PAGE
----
While recreational marijuana managed to clear voters last year, there are still administrative steps to be taken before the industry gets off the ground in Missouri, according to information from the state health department.
Voters passed Amendment 3 in November, legalizing the use and possession of up to 3 ounces of recreational marijuana for those 21 and up as well as the manufacturing and sale of marijuana products by licensed businesses. The amendment took effect a month later, decriminalizing use and possession, but sales have yet to begin.
The state began accepting requests from existing medicinal marijuana facilities for recreational licensure, giving existing licensees a spot at the front of the line. The Department of Health and Senior Services (DHSS) also released cultivation application forms on Jan. 7; if approved, they will allow licensees to grow their own plants with oversight from the department. Those forms will be accepted beginning Feb. 6, according to an infographic from the DHSS Division of Cannabis Regulation.
The same day, program rules are set to be officially finalized. DHSS has released three rounds of drafted program rules for the adult use of cannabis, with each round briefly available for public review and comments. The rule set will cover training, storage, inspections and more for licensed facilities.
Once the program has a few months to breathe, DHSS will begin distributing microbusiness licenses to business entities worth less than $250,000 and an income below 250 percent of the U.S. poverty level. Those licenses will be divided into two categories: microbusiness wholesale licensees will be able to cultivate and manufacture products, which can then be sold to retail-only microbusiness dispensaries.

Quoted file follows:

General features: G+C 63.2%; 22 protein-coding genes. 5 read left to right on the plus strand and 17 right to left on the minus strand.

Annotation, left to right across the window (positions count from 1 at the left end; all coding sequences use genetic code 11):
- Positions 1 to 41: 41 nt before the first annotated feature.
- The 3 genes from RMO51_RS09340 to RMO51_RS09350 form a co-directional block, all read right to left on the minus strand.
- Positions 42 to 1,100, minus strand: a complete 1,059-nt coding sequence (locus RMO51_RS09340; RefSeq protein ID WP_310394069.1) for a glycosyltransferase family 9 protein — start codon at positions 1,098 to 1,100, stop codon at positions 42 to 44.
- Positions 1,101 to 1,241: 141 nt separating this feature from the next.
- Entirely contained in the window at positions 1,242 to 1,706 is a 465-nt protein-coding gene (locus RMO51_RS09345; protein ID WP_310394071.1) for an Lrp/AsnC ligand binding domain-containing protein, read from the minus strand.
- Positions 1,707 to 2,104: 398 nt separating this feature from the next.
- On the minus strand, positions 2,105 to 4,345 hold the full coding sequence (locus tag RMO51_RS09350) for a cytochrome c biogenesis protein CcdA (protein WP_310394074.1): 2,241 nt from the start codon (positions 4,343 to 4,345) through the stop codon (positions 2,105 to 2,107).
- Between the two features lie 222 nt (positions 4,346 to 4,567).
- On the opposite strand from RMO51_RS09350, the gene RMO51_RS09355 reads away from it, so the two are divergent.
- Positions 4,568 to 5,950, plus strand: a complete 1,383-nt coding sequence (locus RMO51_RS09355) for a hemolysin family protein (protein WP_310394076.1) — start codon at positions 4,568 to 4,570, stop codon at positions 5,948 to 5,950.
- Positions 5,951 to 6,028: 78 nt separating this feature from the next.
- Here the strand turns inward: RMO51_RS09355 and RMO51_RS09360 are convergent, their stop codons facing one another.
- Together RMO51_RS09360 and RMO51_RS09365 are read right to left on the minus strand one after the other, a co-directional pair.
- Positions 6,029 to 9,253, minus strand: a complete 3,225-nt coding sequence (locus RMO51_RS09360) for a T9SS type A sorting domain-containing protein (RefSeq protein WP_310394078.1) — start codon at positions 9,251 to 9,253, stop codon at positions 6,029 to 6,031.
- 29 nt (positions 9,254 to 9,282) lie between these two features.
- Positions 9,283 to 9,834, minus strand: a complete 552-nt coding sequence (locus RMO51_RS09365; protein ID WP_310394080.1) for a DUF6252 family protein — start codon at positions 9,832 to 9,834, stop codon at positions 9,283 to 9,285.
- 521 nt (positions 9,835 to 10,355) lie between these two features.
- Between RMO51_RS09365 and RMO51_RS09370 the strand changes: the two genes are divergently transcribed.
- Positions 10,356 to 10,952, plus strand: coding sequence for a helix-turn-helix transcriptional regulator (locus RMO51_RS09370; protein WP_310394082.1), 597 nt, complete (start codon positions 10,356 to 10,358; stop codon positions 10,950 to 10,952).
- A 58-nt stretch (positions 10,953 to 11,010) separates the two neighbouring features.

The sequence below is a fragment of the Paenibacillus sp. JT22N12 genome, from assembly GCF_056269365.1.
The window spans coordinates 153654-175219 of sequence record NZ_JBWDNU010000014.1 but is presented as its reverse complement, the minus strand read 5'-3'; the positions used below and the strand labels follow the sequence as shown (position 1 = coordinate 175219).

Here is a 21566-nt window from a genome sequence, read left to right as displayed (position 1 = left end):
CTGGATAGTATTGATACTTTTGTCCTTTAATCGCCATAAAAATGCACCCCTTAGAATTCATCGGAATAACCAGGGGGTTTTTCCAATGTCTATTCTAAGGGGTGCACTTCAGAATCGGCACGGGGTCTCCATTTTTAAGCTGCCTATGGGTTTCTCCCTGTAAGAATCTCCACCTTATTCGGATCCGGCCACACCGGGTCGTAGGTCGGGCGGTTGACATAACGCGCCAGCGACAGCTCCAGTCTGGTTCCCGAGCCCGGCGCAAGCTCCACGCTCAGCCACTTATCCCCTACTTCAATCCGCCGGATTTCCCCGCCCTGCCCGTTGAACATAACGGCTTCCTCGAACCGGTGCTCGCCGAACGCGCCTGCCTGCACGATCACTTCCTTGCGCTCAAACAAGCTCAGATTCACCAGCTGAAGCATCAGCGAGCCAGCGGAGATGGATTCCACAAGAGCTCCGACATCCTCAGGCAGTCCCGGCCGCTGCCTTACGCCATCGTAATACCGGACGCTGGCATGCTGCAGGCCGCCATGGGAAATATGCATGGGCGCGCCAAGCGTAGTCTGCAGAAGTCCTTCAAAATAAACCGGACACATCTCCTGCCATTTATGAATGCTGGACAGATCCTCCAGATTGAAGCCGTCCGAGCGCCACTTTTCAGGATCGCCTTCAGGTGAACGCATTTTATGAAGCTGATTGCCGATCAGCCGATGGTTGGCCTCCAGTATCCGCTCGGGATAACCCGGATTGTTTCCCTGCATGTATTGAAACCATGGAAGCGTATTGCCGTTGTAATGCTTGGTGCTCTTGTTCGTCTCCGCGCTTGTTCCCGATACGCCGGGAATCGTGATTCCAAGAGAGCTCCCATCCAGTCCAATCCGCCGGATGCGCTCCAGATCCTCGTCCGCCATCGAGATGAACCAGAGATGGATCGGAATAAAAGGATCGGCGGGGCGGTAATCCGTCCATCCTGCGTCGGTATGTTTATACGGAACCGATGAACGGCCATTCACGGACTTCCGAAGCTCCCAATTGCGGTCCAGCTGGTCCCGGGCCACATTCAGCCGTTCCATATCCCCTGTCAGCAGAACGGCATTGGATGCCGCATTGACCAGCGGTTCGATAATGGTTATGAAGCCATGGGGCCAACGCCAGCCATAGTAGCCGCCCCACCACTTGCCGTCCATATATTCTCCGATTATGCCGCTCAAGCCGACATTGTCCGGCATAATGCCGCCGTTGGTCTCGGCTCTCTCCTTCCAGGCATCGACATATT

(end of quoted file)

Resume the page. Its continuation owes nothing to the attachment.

Forms and instructions will be available June 6, per DHSS, with three rounds of applications accepted beginning this September, next June and in March 2025.
Some opponents to Amendment 3 argued the microbusiness provisions would restrict small or minority-owned businesses from accessing the amendment's full potential, though the state hopes to combat the issue through a chief equity officer set to be selected in the coming weeks, with a deadline of Feb. 6, 60 days after the measure took effect on Dec. 8.
"The chief equity officer shall assist with the development and implementation of programs to inform the public of the opportunities available to those people who meet the criteria," the ballot measure's language reads. "The chief equity officer may only be removed for cause and the department shall not interfere with the officer's lawful official activities."
The officer will oversee the microbusiness program -- touted as the first among states that have legalized recreational marijuana -- while educating possible minority participants and the public about their opportunities to take part in the program.
They will also take the lead on the design of the microbusiness program, with 300 days from the implementation date to begin issuing licenses.
Businesses and state regulators aren't the only ones pondering the changes in store with the full implementation of the new law: The Missouri Chamber of Commerce and Industry has been providing guidance through informational releases and webinars, assuring employers they retain the ability to enforce their own policies and maintain a drug-free workplace if they so choose.
State and local law enforcement, meanwhile, said they expected the investigation of offenses on the road to remain largely the same, making use of extensive impairment recognition training over field drug tests. Prosecutors, meanwhile, have expressed concerns about the designation of smoking in public and giving drugs to those under the age of 21 as misdemeanor offenses.
Learn more about the state's plans and timetables online at cannabis.mo.gov.